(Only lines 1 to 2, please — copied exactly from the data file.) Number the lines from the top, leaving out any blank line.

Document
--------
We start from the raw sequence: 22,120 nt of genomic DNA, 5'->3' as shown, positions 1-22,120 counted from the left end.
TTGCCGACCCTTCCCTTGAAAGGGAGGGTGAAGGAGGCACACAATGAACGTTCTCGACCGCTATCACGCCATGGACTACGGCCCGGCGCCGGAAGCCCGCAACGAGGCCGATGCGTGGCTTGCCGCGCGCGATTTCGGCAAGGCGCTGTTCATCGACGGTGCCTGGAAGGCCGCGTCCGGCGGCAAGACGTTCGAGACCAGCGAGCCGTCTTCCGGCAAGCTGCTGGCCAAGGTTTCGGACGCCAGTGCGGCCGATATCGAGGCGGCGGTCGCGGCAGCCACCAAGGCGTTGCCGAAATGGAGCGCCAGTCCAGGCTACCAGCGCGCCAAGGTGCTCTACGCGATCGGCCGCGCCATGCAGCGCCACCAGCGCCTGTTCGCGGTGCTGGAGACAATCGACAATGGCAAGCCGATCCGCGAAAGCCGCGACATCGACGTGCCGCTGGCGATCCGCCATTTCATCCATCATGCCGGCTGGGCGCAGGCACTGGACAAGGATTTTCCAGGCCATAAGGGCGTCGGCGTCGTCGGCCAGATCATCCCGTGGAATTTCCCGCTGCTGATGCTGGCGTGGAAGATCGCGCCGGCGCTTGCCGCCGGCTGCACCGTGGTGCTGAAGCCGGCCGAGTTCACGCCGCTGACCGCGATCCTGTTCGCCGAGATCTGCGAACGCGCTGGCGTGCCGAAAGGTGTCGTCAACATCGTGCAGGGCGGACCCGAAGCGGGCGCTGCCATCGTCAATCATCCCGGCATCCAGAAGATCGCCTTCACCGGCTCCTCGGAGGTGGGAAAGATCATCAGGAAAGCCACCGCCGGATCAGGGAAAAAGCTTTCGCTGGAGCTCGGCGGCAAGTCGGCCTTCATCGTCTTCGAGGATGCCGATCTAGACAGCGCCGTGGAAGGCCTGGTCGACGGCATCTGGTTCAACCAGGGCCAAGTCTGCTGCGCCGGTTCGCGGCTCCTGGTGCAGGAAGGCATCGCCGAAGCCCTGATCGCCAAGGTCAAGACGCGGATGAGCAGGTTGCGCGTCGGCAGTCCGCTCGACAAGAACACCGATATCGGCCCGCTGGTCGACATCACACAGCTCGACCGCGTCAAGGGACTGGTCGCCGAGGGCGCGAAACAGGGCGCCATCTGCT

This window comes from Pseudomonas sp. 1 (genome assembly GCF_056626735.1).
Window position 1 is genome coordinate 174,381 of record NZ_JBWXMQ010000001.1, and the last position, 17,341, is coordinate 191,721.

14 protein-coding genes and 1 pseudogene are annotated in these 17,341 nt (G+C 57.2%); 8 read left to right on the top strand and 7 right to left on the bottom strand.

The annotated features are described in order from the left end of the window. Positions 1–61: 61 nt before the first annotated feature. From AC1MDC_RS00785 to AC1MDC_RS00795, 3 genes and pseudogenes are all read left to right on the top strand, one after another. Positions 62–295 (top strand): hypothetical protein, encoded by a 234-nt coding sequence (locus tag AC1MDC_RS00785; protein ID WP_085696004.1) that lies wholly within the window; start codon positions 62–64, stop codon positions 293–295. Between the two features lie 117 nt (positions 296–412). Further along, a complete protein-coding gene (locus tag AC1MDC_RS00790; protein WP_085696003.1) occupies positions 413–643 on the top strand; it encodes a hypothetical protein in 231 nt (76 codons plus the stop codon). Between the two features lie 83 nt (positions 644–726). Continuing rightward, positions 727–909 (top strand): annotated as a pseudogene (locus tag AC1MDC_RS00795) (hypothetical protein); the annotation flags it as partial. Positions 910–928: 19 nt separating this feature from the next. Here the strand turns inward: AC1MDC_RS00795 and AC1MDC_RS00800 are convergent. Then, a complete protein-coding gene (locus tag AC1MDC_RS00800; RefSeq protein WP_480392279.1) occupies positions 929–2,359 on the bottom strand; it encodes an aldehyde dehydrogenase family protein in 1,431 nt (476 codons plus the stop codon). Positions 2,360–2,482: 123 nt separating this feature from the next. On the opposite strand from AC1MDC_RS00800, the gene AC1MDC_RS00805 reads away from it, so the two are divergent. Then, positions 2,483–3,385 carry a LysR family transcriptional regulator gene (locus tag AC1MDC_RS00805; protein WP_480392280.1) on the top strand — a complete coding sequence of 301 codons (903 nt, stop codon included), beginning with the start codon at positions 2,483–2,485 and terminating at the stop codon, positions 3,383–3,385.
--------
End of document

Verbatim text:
We start from the raw sequence: 22,120 nt of genomic DNA, 5'->3' as shown, positions 1-22,120 counted from the left end.
TTGCCGACCCTTCCCTTGAAAGGGAGGGTGAAGGAGGCACACAATGAACGTTCTCGACCGCTATCACGCCATGGACTACGGCCCGGCGCCGGAAGCCCGCAACGAGGCCGATGCGTGGCTTGCCGCGCGCGATTTCGGCAAGGCGCTGTTCATCGACGGTGCCTGGAAGGCCGCGTCCGGCGGCAAGACGTTCGAGACCAGCGAGCCGTCTTCCGGCAAGCTGCTGGCCAAGGTTTCGGACGCCAGTGCGGCCGATATCGAGGCGGCGGTCGCGGCAGCCACCAAGGCGTTGCCGAAATGGAGCGCCAGTCCAGGCTACCAGCGCGCCAAGGTGCTCTACGCGATCGGCCGCGCCATGCAGCGCCACCAGCGCCTGTTCGCGGTGCTGGAGACAATCGACAATGGCAAGCCGATCCGCGAAAGCCGCGACATCGACGTGCCGCTGGCGATCCGCCATTTCATCCATCATGCCGGCTGGGCGCAGGCACTGGACAAGGATTTTCCAGGCCATAAGGGCGTCGGCGTCGTCGGCCAGATCATCCCGTGGAATTTCCCGCTGCTGATGCTGGCGTGGAAGATCGCGCCGGCGCTTGCCGCCGGCTGCACCGTGGTGCTGAAGCCGGCCGAGTTCACGCCGCTGACCGCGATCCTGTTCGCCGAGATCTGCGAACGCGCTGGCGTGCCGAAAGGTGTCGTCAACATCGTGCAGGGCGGACCCGAAGCGGGCGCTGCCATCGTCAATCATCCCGGCATCCAGAAGATCGCCTTCACCGGCTCCTCGGAGGTGGGAAAGATCATCAGGAAAGCCACCGCCGGATCAGGGAAAAAGCTTTCGCTGGAGCTCGGCGGCAAGTCGGCCTTCATCGTCTTCGAGGATGCCGATCTAGACAGCGCCGTGGAAGGCCTGGTCGACGGCATCTGGTTCAACCAGGGCCAAGTCTGCTGCGCCGGTTCGCGGCTCCTGGTGCAGGAAGGCATCGCCGAAGCCCTGATCGCCAAGGTCAAGACGCGGATGAGCAGGTTGCGCGTCGGCAGTCCGCTCGACAAGAACACCGATATCGGCCCGCTGGTCGACATCACACAGCTCGACCGCGTCAAGGGACTGGTCGCCGAGGGCGCGAAACAGGGCGCCATCTGCT